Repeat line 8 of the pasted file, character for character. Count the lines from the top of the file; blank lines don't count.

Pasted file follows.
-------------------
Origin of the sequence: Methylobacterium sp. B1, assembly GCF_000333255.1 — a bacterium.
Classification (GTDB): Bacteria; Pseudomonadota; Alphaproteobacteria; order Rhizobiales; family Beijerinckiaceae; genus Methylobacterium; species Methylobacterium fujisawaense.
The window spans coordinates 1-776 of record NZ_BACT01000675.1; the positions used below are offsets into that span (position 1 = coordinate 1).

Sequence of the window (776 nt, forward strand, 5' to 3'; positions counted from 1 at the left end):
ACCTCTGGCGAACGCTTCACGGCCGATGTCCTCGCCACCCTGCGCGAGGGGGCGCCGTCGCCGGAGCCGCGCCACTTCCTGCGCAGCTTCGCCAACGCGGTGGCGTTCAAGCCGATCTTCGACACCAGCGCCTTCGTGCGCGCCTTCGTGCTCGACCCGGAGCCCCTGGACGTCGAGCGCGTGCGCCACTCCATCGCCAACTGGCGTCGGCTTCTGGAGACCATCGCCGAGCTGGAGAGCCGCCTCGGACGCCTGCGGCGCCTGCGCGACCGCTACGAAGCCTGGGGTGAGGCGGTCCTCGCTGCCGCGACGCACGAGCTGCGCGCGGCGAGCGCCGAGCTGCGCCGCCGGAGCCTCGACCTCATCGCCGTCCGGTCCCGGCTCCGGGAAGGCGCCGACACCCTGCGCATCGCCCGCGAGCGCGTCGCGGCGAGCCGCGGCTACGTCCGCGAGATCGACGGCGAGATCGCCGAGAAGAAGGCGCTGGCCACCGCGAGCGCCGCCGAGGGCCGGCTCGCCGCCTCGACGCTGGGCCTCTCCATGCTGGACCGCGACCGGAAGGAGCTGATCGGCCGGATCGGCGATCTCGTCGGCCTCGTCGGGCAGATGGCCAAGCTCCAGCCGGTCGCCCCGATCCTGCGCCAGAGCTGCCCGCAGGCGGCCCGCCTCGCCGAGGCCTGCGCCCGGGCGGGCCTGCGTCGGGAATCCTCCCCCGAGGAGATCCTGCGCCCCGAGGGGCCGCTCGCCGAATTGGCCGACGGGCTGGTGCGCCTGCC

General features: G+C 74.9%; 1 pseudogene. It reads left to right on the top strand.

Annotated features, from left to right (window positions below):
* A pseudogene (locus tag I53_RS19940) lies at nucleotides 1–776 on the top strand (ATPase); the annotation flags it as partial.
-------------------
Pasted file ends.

* A pseudogene (locus tag I53_RS19940) lies at nucleotides 1–776 on the top strand (ATPase); the annotation flags it as partial.